Women have been disproportionately affected by the pandemic and the continued tax (known as the pink tax) on menstrual products and products marketed to women only makes things worse.
Last month, Scotland voted to make all period products free and became the first country in the world to do so.
As millions more women fall into poverty because of the pandemic, period poverty will only increase. It’s time the US addressed period poverty and ensured all women have the access they need to menstrual products.
Ingrid Cruz is a freelance writer based in Mississippi.
This is an opinion column. The thoughts expressed are those of the author.
Visit Business Insider’s homepage for more stories.
The COVID-19 pandemic has upended our lives and forced us to look at systemic issues that marginalized peoples face. Women in particular have borne the brunt of many of the changes this year brought upon us. From women scientists who face additional barriers in their careers, to women of all classes and industries who were laid off, fired, or voluntarily left their jobs to assume caretaker duties, the pandemic has only exacerbated existing systemic barriers. On top of the additional challenges everyone has faced due to the pandemic, women were already dealing with a wage gap, a “second shift,” crushing student loan debt burdens, and a pink tax.The pink tax is the extra money women are charged for certain services, such as dry-cleaning, or upcharges in products that are marketed by gender. Some experts also include the taxes on feminine hygiene products, such as sanitary napkins, tampons, menstrual cups, and menstrual underwear. As of now, 35 states allow taxes on these products. States can make feminine hygiene products more accessible by eliminating these sales taxes, but that doesn’t go far enough.If Scotland can do it, so can weIn January 2019, well before the pandemic existed, Reuters reported that nearly two-thirds of working-class and poor women in the United States couldn’t afford pads, tampons, or other menstrual products. Unable to use the proper means, women reported using items such as paper towels, rags, or even diapers so they could better manage their period. With all of the financial hardships women have faced this year, it’s finally time to remove period poverty at once. States across the US have the power to change this and even look to other countries as a way to model their efforts.On November 24, Scotland voted to make all period products free and became the first country in the world to do so. Monica Lennon, a member of the Scottish Parliament, has worked to pass this bill since 2016 — it came just in time to help Scottish women weather another year of economic uncertainty that can impede their ability to buy the menstrual products they need every month.
Periods themselves are still considered a source of shame. There are over 5,000 euphemisms for menstruation across the world, according to a 2016 study by Clue. Women are taught to hide their menstruation, be ashamed of having their products, and continue to partake in regular duties even when they’re in pain. In come cultures, women are considered to be “dirty” during their period, and a lack of access to proper products can further exacerbate stigma as it can be difficult to stay clean and manage their period. The Period Products (Free Provision) Scotland Bill explains that it’s important to end period poverty in order to ensure everyone with a period can have dignity. The bill allows Scotland’s 32 councils to decide how they will implement the newly-passed law on a local level. As poverty grows, so will period poverty8 million people became poorer as a result of the economic fallout of the COVID-19 pandemic, according to a Columbia University study. Though the economy was slightly more robust in 2019, homelessness was still a major issue in cities of all sizes across the United States. Per Syracuse University’s Lerner Center for Public Health Promotion, homeless shelters have been COVID-19 hotspots because of the high number of people, shared spaces, and lack of personal protective equipment. Up to 12 million Americans could become homeless if eviction moratoriums, rent suspensions, or other aid isn’t provided. Students, homeless, and transgender communities faced uneven access to period products prior to the pandemic, as the cost of period products was a strain on their finances. This has only grown worse during the pandemic. The Center for Disease Control’s (CDC) moratorium on evictions is only a temporary measure to prevent others from becoming homeless, but it expires on December 31. The financial impact of COVID-19 will be felt for years to come even for those who are able to secure a roof over their head.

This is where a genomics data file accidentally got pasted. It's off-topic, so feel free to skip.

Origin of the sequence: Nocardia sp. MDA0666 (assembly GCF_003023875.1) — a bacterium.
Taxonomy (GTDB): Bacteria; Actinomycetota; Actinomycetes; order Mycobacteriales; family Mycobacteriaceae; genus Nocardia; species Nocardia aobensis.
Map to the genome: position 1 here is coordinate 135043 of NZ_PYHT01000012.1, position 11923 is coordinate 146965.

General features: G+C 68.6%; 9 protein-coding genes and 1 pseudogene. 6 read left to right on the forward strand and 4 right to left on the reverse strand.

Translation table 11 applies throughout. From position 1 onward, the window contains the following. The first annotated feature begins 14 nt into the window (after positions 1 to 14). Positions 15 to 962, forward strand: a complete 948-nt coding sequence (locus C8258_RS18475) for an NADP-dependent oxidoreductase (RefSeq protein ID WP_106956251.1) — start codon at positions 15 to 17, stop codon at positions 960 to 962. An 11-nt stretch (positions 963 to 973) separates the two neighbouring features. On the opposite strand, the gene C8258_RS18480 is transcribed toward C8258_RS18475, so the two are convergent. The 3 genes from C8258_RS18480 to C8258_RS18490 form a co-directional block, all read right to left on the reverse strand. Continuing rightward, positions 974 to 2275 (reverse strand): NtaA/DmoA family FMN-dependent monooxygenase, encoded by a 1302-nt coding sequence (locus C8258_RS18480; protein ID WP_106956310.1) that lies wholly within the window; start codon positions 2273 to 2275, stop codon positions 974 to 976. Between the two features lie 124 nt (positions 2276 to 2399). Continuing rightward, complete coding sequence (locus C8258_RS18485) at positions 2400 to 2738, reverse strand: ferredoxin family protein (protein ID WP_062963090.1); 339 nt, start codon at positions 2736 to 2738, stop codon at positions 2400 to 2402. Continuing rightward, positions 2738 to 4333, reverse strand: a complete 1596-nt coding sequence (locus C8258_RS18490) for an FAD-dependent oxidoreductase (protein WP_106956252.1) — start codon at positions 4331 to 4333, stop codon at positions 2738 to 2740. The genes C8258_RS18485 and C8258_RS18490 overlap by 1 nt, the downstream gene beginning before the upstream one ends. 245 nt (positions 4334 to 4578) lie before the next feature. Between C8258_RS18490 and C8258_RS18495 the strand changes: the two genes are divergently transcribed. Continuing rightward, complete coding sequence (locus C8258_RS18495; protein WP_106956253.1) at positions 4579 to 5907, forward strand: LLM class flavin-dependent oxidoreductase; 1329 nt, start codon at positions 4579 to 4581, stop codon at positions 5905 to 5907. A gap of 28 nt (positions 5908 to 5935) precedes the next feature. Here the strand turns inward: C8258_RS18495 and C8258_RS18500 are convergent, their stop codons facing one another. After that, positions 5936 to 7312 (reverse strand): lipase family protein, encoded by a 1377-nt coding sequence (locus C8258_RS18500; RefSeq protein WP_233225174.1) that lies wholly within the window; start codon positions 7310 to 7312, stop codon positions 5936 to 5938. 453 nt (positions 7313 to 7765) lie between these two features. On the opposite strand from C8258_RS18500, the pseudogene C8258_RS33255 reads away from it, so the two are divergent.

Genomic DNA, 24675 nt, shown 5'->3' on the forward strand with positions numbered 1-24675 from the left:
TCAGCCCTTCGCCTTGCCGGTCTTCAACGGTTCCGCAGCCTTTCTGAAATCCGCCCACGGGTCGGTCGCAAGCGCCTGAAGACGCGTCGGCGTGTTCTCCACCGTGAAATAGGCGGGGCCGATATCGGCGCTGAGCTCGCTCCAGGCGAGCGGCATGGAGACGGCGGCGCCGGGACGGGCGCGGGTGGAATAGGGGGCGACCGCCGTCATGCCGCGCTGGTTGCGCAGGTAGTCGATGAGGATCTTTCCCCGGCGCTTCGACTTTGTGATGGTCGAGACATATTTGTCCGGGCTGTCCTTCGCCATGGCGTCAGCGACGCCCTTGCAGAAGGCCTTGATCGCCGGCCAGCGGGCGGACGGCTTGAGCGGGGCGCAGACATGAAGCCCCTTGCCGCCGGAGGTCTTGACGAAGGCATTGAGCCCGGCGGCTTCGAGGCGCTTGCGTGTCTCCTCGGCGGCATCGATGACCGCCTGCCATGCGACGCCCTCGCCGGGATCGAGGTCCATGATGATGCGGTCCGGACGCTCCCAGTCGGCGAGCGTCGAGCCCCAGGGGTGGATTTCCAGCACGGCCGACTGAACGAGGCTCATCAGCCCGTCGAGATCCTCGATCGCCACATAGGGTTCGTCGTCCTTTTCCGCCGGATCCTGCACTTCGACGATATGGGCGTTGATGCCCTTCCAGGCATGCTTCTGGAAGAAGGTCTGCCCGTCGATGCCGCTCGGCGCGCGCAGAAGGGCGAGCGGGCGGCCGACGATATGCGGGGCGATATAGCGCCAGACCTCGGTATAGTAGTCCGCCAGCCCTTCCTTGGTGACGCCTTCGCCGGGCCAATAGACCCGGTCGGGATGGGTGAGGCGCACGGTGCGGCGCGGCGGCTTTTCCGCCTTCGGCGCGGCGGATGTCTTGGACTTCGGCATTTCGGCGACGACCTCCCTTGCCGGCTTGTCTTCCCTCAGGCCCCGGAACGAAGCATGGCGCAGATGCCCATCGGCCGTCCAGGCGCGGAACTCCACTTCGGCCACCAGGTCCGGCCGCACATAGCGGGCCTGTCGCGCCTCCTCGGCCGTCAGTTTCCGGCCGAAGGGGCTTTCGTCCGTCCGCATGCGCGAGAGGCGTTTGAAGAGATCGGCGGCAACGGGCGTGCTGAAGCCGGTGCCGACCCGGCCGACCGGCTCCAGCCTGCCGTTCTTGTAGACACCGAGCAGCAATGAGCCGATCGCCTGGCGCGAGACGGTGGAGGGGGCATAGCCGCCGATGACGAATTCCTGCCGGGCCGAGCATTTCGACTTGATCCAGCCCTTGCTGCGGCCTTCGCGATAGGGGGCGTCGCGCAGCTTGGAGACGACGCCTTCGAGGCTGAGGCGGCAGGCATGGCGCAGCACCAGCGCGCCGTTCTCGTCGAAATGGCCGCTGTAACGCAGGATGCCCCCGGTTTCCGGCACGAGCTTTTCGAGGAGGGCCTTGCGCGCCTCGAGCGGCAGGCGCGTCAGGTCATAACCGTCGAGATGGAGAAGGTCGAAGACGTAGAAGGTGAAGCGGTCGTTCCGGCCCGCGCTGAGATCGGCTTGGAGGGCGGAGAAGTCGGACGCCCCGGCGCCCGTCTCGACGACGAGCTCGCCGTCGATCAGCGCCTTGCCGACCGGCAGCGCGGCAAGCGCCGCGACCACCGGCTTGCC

With stimulus talks finally picking up pace, it’s time the United States addressed systemic changes that can help women recover from the COVID-19 pandemic and live a life with dignity. Though period poverty has been an issue for years, the time has come to end the challenges women face and ensure all women have access to the products they need to manage their menstruation cycle without added financial pressures, stigma, and shame.